Life Without Glaciers
Life Without Glaciers
Climate change is accelerating glacier melt. In the same month that this book first went to the editors, scientists reported the irreversible collapse of a massive portion of the West Antarctic ice sheet at Thwaites Glacier. Thwaites Glacier had already been news years earlier when a massive piece of ice 50 km (31 mi) wide, nearly 150 km (93 mi) long, and 3 km (1.8 mi) thick—that’s more than thirty city blocks of ice stacked on top of each other—broke off into the ocean and became Thwaites iceberg. Imagine an ice cube about seventy-five times the size of Manhattan Island floating away into the ocean. With the new reported collapse, the entire West Antarctic ice sheet has now entered into a rapid and irreversible melting phase (Figure 6.1). Thwaites Glacier, as well as others in the Amundsen Bay sector, such as the Pine Island Glacier, form part of a massive ice sheet on Antarctica that is falling to pieces. This is an ice sheet larger than France, Spain, Germany, and Italy combined, and it contains nearly 30 million cubic kilometers of ice (that’s about seven million cubic miles; Gosnell, 2005, p. 109). As these colossal ice bodies fall into the warmer ocean, they will begin to melt away, eventually raising global sea levels by about 1.2 meters (4 ft) (Figure 6.2). The breakdown has come much more quickly than expected and has now entered into an irreversible “runaway process.” What should have taken thousands of years in the natural evolution of things will now be complete in just centuries or less. The Pine Island Glacier is a long, flowing ice stream in the northeastern part of Amundsen Bay, and it is the world’s greatest contributor of ice to the oceans through melting and calving processes. It is also another of the glaciers at risk of collapsing entirely into the ocean. Thwaites Glacier’s collapse is an indicator that the whole ice sheet may be in imminent danger.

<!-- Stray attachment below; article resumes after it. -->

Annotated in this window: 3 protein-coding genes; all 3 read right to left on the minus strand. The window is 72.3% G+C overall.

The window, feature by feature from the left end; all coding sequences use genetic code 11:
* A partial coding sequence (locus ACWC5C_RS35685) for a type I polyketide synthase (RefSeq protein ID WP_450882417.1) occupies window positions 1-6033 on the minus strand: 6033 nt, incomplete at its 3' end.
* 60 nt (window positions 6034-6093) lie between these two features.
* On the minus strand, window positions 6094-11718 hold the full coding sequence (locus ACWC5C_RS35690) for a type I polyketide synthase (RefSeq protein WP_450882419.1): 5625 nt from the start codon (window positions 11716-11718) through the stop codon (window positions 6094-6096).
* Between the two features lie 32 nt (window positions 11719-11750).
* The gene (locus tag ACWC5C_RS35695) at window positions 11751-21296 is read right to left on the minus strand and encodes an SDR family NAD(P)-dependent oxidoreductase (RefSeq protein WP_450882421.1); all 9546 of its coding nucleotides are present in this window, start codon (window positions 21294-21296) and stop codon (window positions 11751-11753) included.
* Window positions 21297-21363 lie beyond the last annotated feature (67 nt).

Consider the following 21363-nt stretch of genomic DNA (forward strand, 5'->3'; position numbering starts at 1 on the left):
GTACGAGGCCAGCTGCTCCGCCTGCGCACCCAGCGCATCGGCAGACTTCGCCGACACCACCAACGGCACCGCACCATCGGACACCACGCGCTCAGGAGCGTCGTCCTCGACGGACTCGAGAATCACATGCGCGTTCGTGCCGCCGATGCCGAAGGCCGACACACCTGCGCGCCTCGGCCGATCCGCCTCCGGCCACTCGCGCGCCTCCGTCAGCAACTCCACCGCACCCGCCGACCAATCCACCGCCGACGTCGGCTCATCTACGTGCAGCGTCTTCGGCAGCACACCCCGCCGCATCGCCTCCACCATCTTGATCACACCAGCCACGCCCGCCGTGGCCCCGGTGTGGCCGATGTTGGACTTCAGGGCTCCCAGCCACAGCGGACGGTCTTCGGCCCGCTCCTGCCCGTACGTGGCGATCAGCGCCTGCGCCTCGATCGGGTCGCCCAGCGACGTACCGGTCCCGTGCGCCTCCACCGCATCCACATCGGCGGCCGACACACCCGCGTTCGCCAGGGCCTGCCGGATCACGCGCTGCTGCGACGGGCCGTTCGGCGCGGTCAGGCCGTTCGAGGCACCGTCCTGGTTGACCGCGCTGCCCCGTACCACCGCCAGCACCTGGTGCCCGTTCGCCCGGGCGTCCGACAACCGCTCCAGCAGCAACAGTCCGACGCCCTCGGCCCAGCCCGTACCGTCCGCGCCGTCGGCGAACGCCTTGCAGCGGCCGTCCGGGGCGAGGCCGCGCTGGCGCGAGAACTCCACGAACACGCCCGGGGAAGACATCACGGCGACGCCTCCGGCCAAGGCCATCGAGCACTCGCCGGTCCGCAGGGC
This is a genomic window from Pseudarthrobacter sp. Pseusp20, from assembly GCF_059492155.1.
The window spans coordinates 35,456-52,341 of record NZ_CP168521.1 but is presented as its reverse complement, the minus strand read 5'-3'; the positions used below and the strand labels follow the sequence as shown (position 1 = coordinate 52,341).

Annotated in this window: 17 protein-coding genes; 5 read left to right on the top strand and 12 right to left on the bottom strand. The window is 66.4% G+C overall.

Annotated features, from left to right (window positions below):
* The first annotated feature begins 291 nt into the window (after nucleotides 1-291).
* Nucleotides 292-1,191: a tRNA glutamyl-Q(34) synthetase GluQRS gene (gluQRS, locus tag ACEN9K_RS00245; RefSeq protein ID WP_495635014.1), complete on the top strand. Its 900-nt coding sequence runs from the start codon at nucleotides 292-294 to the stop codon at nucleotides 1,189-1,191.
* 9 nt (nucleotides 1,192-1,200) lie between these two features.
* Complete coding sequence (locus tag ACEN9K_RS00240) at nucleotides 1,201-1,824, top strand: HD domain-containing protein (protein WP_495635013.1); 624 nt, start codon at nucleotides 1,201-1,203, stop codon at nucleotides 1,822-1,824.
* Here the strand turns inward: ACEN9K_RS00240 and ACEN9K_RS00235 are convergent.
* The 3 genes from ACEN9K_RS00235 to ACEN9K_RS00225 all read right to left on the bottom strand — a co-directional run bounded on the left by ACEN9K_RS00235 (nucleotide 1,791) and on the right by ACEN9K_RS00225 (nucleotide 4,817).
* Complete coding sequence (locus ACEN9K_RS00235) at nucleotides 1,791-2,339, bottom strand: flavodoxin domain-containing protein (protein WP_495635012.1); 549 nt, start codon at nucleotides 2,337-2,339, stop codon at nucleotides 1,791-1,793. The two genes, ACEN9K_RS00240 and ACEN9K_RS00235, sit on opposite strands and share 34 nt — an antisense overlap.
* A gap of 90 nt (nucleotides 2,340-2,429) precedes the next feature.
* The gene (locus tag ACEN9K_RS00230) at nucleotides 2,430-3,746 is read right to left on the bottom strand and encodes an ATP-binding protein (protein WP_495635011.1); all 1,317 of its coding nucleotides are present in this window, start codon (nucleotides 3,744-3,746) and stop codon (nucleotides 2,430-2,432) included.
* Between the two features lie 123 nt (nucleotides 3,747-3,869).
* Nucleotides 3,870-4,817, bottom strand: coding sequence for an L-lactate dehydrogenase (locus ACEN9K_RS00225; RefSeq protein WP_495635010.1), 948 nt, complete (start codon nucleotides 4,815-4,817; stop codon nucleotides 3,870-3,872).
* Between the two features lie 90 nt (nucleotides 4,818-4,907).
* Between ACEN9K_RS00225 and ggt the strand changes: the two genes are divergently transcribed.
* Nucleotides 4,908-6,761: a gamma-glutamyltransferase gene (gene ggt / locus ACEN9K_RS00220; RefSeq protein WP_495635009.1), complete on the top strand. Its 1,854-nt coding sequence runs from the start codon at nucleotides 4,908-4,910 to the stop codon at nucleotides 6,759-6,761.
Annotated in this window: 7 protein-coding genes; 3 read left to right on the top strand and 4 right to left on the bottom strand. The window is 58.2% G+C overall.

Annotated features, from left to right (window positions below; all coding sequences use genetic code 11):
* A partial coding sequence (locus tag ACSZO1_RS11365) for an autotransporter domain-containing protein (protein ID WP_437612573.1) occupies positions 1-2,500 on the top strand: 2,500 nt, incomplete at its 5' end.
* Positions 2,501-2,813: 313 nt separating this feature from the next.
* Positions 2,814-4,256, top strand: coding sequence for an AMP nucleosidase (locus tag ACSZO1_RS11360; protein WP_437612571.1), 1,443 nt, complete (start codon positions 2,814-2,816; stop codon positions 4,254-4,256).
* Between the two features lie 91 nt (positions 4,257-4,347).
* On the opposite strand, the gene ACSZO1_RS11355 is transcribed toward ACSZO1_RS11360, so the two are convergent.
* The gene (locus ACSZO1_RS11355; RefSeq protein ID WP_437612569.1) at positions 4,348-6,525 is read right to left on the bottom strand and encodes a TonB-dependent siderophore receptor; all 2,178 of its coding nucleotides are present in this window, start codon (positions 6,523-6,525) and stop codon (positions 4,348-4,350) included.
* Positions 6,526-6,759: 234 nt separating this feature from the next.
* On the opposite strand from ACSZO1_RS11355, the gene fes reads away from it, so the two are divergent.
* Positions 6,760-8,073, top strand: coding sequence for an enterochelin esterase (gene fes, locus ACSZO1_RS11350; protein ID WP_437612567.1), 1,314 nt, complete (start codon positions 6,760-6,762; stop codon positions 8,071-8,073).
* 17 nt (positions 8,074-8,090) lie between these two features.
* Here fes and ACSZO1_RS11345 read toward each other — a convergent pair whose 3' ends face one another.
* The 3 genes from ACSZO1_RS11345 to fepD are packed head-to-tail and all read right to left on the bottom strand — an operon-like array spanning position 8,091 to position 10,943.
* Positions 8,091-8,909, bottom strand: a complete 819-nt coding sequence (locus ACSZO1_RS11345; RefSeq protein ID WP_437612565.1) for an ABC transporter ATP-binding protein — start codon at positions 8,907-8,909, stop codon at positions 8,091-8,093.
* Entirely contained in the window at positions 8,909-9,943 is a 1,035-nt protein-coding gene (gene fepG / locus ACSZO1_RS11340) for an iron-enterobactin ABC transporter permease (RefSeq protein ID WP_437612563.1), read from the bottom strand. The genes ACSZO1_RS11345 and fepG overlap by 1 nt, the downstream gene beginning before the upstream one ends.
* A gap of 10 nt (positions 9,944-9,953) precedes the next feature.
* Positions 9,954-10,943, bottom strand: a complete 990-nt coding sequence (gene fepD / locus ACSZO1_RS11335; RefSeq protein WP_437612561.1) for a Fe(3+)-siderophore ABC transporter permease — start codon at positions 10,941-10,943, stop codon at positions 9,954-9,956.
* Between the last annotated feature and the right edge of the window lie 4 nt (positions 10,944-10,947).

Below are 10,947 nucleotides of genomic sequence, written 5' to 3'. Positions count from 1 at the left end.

Keywords: Aconquija Mountains (Catamarca Province, Argentina), Amundsen Bay (Antarctica), Chacaltaya Glacier, Chasing Ice, Estrecho Glacier, Kilimanjaro, Pine Island Glacier, Pyrenee Mountains, Thwaites Glacier, West Antarctic Ice Sheet, Yellow River, cryoconites
Oxford Scholarship Online requires a subscription or purchase to access the full text of books within the service. Public users can however freely search the site and view the abstracts and keywords for each book and chapter.
If you think you should have access to this title, please contact your librarian.